Hospitalist consultant Martin B. Buser, MPH, says he has encountered groups that have chosen to not fill vacancies because current group members want to make more money, even though that means working more. Some programs also discover when working short-staffed that some positions may be more aspirational or historical than essential.
Mr. Buser, a founding partner of the Del Mar, Calif.-based Hospitalist Management Resources LLC, has seen groups that continue to staff for ICU coverage even after their hospital hires full-time intensivists. Or they work short-staffed and find that if they each pick up an additional patient, they can leave a shift uncovered without affecting patient care.
Multiple staffing strategies
Other groups find cushions in coverage of post-acute care or rehab or orthopedic comanagement service lines that they added during growth periods. At Norwood Hospital in suburban Boston, for instance, hospitalist program director Terry Huynh, MD, MPH, says that in a pinch he might reassign the hospitalist doing medical consults on the hospital’s psychiatric unit to help out with admissions in the emergency department. While he has never had to do that, there is no doubt that some shifts are busier and more critical than others.
“For us, the mantra is to be overstaffed.”
~ Surinder Yadav, MD
Although his 17-person group has several vacancies, Dr. Huynh has been able to cover shifts with in-house moonlighters and with a locum pool provided by his employer Sound Physicians, a national health care practice focused on the episode of care. “They are temporary staff who we know,” he says. “I haven’t had a situation where we haven’t been able to find someone” to cover a shift. Easy access to a large pool of credentialed and vetted hospitalists is, he adds, a benefit of being part of a large national staffing company.
The policy of the Tacoma, Wash.-based Sound Physicians— and, in some places, its contractual duty—is to fully staff the hospitalist programs it operates in hundreds of hospitals across the country, explains chief medical officer Gregory Johnson, MD, a hospitalist in Houston. That is true even if some teams in some hospitals can’t—or opt not to—hire fully.
“That’s why we have multiple strategies” for filling positions, Dr. Johnson explains. In addition to hiring full- and part-time doctors and advanced practice providers to fill FTE positions, Sound encourages individual group leaders to develop their own pools of independent contractors who can work as per diem moonlighters. The company also operates a wholly owned subsidiary, Echo Locum Tenens, that program directors use to fill vacancies. It also hires full-time “ambassadors” who travel from site to site, working for extended periods of time to cover new or otherwise empty positions.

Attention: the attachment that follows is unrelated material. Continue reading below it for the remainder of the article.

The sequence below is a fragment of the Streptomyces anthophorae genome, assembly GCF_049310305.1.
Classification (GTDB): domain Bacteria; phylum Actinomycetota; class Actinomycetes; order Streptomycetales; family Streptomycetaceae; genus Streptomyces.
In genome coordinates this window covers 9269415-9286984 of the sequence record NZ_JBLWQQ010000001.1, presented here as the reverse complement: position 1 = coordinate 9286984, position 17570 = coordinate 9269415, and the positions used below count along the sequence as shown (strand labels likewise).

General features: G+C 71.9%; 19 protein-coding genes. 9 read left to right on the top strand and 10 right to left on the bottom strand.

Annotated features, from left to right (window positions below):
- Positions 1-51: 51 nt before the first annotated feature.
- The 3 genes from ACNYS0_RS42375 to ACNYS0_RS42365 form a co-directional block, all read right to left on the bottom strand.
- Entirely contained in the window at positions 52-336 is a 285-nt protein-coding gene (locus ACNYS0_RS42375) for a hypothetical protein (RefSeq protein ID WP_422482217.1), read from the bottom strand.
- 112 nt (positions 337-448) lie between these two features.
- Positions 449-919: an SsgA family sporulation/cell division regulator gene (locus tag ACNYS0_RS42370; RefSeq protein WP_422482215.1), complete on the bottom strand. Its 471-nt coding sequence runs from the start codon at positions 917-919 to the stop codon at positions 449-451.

Each program’s leadership has “control locally” over decisions about which and how much of each of these various staffing tactics to use, plus the ability to offer flexible scheduling and incentive pay. “There are a lot of different ways we can make sure that we are being considerate of people and their time and providing opportunities to ensure that shifts are filled,” Dr. Johnson says.
In Norwood, Dr. Huynh says his hiring goal remains “filling slots with employees,” but that may not end up being his reality. In fact, his group is not actively recruiting for a daytime admitting shift because, most of the time, “we are able to fill in with our own staff” who want extra shifts.
“We are satisfied with that model,” he says. “As a program, you want to meet the hospital’s needs, but also the needs of your doctors, and we have some people who want to moonlight.”
In the northern suburbs of Chicago, David Lovinger, MD, hospital medicine division chief at NorthShore University HealthSystem, has also made a decision that it’s OK—or maybe even better—to cover some shifts with non-employees than to fully staff his four hospitals.
The group originally decided six years ago to use contract staff “when we couldn’t hire to fill our nights,” says Dr. Lovinger. (The per diem hospitalists are employed by staffing company HNI Healthcare, which was initially Martin Healthcare Group.) The per diems now cover about one-third of the total shifts on top of those filled by the program’s 65 FTE employees.
Using non-employees continued at first, he says, because administration was slow to “allow us to hire enough people.” It also supported the staffing model because costs were about the same. Over time, Dr. Lovinger has come to prefer this staffing model.
“I don’t know that I would completely fill us with employees if I could, given how useful and flexible this resource has been,” he points out.
Making it work